The Sympathetic Businessman

Jon Murphy for AdamSmithWorks


July 17, 2020

Maugham's story is worth a read for entertainment, but it also highlights an important aspect of commerce: the necessity of sympathy. 
Let me tell you a story:

It seems there was this certain parish in London: St. Peter’s in Neville Square. A man by the name of Albert worked as a verger there (a verger is the caretaker of the church). A new vicar was brought into the parish church. He found out the verger was illiterate and offered to teach the verger to read as he wanted a literate caretaker. The verger declined, feeling he was too old to be taught a new trick, and resigned his position. On his way home, he desired a smoke and a candy, but finding no store, he left disappointed. His observation stuck with him throughout the day, however. That evening, he alighted on the idea that he could not be the only man who wanted smoke and sweet as he walked down that street, so he decided to open a store. The store became a huge success. One day when making a deposit, the former verger asked the bank manager for help filling out the paperwork as he was illiterate. The manager was surprised: “Sir, imagine what you would be doing if you could read!” he proclaimed. “I know what I would be doing,” responded Albert. “I’d be the verger at St. Peter’s.”



This is a paraphrased version of The Verger by W. Somerset Maugham. The story is worth a read for entertainment, but it also highlights an important aspect of commerce: the necessity of sympathy. 

The success of the verger came with the realization not of his own wants (a smoke and a sweet), but with the realization that his wants were likely in sympathy with the wants of other people. He possessed sympathy with his fellow people, allowing him to be successful by appealing to their wants and desires. If the verger’s actions were based solely on self-interest, he would have remained disappointed with his inability to get a smoke and a sweet. Self-interest alone would be insufficient for him to see that other people could want the same thing he did. To be clear, self-interest does play into the situation: the verger does not give away his products and he may have been spurred to action to open his shop to improve his life situation. His motivation may have been self-interest, but the natural sympathy that occurs in each man “[h]ow selfish soever [he] may be supposed” (TMS 1.1.1.1) is what allowed him to be aware of such a potentially beneficial situation.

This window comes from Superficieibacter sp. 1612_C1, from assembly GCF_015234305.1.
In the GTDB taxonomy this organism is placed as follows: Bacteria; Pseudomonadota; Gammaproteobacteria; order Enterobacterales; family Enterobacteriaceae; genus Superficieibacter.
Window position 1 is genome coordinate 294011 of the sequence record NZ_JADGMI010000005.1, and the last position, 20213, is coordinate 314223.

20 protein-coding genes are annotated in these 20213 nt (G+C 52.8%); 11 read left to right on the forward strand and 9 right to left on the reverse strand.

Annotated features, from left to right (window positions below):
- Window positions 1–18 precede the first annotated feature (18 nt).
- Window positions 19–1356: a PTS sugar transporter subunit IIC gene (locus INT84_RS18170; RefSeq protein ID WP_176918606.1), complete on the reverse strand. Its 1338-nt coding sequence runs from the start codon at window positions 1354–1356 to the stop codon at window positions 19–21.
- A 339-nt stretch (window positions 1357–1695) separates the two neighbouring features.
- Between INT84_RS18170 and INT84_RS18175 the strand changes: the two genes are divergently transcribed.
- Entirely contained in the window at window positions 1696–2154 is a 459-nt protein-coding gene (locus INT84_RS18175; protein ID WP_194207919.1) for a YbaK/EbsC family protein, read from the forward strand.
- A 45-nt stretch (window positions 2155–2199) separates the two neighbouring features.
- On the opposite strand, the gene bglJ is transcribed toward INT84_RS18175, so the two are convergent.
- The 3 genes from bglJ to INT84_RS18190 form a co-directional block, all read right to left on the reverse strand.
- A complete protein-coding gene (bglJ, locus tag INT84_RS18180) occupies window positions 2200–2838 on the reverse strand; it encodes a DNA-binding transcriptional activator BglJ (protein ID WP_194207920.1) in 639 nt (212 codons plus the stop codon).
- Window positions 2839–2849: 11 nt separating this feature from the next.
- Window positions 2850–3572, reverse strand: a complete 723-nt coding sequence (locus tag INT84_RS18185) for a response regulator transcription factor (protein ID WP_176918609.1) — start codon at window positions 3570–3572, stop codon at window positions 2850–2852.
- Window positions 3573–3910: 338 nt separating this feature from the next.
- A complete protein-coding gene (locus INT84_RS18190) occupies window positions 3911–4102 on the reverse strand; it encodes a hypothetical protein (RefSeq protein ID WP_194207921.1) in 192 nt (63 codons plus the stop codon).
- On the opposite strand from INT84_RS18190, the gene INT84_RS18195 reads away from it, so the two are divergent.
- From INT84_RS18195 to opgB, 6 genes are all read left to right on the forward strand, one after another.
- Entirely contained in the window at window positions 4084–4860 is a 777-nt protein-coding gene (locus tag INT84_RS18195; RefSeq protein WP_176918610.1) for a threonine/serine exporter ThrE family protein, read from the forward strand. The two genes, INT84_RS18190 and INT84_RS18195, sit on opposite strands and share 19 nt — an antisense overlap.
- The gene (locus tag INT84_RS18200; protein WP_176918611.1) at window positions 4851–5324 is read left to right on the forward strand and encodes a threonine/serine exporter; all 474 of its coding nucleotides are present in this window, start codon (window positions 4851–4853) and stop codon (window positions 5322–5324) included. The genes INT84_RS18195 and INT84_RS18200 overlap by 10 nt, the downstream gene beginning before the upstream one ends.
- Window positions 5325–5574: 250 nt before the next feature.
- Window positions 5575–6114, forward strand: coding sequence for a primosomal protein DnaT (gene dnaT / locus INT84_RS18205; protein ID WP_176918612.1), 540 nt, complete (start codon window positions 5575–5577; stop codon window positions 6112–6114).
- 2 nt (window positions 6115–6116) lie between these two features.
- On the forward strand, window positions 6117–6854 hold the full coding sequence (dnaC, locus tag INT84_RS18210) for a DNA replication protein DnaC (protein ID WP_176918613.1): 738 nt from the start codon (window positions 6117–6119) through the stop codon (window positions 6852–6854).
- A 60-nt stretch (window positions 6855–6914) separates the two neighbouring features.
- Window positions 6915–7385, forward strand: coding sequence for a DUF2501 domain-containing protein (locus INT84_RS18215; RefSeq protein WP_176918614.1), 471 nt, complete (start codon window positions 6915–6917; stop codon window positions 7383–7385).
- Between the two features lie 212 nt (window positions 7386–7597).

Adam Smith’s economic thought is often tied up, mistakenly, with the concept of self-interest. As Sarah Skwire notes in a recent Speaking of Smith, Adam Smith took great pains to distance himself from the “licentious” system of Bernard Mandeville, who did proclaim that private vices (like selfishness) lead to public benefits. What separates Smith from Mandeville is sympathy.

Consider the famous example Smith uses in the Wealth of Nations: “It is not from the benevolence of the butcher, the brewer, or the baker, that we expect our dinner, but from their regard to their own interest. We address ourselves, not to their humanity but to their self-love, and never talk to them of our own necessities but of their advantages” (WON I.ii.2). Emphasizing the words “interest” and “self-love,” people conclude that Smith’s economic theory is that of self-interest. Standing in contrast to the sympathy discussed in The Theory of Moral Sentiments, this suggests a dual world of Adam Smith.

But, as we see from the story of the Verger, self-love is insufficient to promote general well-being. If we look at Smith’s parable of the brewer, butcher, and baker through the lens of sympathy something interesting comes to the fore. Yes, if we want our dinner, we must appeal to the butcher, baker, and brewer. But, likewise, they must appeal to us. Before we can appeal to their interest, they must be offering something that we want. In other words, if the businessman wants to be successful, he cannot be solely self-interested. He cannot be entirely vicious and have it lead to public virtue. The apparent duality of Smith falls away once we read the parable through the sympathetic lens.

The businessman must sympathize, in the Smithian fashion, with his clientele in order to be successful. F.A. Hayek points out that the purpose of competition is to teach us who will serve us best (97). How does the businessman show he can serve us best? By having his sentiments most in line with ours. This truth stands whether one is improving current offerings or offering something new. The businessman must know what customers want, what they value, or what they may likely value. He does that not through opinion polls, but through sympathy.

The Wealth of Nations cannot be fully understood and appreciated without the lens of The Theory of Moral Sentiments. Sympathy lies at the foundation of many of our behaviors, including those that seem prima facie selfish. If one is truly vicious in private, if his “man within the breast” lacks proper direction, then his actions cannot easily lead to public virtues. To the extent that private vices do lead to public benefits, it is coincidental rather than “guided by an invisible hand.” The invisible hand is a sympathetic one.



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